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Letters to the Editor

March 21, 2009

Rumor proves false as 'Sarge' aids inmate basketball program



To the editor:

The word on the Roxbury Correctional Institution compound had been that recreation supervising Sgt. R.L. Mills was not inmate-friendly. However, his most recent actions belie this belief and showcase him as a champion of reform.

When lifer and longtime recreational organizer and aficionado Theodore Wiener approached Sgt. Mills with a revolutionary basketball league program - he actually listened.

Wiener, throughout his 29-plus years of incarceration, has faithfully served his community as an advocate for numerous recreational programs.

His latest venture was novel for RCI - inmate tier ball. Tier ball is where two tiers from a four-tier housing unit compete for bragging rights. This process becomes an organized round robin, where each night teams play and fans cheer.

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To the surprise of RCI's conservative administration, Sgt. Mills' risky decision to allow incarcerated American citizens to organize, referee and control their own behavior, has proven a win-win for the RCI community.

Residents avoid trouble so they can continue to play ball. Fan behavior is supportive of staff and peers. Everyone looks forward to a night of tier ball.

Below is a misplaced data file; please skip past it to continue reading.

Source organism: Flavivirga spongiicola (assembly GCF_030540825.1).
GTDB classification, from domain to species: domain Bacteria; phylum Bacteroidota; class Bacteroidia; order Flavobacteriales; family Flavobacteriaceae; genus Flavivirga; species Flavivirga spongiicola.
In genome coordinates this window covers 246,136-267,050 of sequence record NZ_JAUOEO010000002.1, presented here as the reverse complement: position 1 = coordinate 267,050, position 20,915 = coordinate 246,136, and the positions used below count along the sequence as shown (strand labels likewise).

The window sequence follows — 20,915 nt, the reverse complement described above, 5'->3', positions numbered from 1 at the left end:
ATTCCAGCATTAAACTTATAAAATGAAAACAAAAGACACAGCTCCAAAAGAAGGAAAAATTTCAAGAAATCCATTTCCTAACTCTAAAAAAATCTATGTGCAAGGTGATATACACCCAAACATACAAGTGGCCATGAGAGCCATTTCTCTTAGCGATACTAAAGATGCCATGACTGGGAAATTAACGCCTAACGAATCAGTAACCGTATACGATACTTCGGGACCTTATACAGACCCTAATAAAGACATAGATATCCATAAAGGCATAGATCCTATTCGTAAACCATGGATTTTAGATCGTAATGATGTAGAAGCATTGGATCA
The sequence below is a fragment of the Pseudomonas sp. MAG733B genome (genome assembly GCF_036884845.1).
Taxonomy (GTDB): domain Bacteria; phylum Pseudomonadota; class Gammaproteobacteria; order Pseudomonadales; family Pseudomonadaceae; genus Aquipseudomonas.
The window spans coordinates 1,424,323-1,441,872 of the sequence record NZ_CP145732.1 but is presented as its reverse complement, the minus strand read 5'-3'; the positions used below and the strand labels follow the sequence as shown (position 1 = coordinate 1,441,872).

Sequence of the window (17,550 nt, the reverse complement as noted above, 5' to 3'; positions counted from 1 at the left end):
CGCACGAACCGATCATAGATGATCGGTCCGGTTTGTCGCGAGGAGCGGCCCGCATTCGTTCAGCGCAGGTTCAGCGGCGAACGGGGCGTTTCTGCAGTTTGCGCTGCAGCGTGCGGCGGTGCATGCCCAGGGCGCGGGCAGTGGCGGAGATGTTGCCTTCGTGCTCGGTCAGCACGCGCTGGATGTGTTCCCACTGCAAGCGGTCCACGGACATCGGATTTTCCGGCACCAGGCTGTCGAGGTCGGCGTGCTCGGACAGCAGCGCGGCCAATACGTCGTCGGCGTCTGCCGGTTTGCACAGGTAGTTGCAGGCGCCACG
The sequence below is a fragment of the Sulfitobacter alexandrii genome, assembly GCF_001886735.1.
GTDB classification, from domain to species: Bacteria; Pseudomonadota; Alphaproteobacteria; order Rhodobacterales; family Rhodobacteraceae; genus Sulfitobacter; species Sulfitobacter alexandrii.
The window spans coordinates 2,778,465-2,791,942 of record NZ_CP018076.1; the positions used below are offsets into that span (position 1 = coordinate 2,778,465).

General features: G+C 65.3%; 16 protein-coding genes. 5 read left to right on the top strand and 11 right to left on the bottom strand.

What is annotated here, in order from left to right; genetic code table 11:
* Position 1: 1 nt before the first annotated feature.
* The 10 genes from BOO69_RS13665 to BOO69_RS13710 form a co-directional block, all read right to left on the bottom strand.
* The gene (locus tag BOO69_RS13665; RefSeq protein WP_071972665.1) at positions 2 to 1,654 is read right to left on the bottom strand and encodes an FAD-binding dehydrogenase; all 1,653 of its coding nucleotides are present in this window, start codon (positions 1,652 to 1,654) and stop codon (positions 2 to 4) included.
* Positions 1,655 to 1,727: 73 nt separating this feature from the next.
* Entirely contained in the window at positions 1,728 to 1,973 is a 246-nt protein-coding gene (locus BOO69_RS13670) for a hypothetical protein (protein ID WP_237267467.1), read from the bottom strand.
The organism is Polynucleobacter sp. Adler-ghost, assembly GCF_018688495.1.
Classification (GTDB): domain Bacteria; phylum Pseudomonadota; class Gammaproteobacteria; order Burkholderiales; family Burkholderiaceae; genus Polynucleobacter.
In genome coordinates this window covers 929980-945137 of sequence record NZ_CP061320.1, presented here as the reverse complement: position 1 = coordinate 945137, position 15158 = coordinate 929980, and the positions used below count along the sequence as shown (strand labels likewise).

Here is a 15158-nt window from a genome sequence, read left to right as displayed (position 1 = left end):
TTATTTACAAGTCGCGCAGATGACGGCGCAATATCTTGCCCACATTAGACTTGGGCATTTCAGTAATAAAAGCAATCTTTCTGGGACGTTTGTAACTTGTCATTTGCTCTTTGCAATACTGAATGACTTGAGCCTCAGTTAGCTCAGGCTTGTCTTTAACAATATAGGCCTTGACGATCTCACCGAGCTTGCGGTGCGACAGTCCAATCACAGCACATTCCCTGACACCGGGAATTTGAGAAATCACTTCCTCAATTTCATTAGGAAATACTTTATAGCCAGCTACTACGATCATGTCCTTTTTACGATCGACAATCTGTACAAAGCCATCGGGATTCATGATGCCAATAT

Thanks to Sgt. Mills' open- mindedness, Warden Nancy Rouse has agreed to the lifers' group legal seminar program to be held this May, where judges, attorneys and social activists will inform residents on the law and what good citizenship is all about.

We simply need to look at Sgt. R.L. Mills to see citizenship in action.

Larry BrattRCI No. 168-687




Let us spare others our harsh judgments



To the editor:

As spring approaches, America waits to collectively exhale. Although the need is great, the amount of compassion, giving and love exhibited this winter shows the goodness of citizens.

We all know this generosity will need to continue. Due to economic conditions, families are making difficult decisions to relocate hundreds of miles away from family and friends.

Almost without exception as we journey through life, we make mistakes in judgment.

As long as laws are not being broken, I do not feel it is our place to place our judgment on others.

Meredith FoucheSharpsburg

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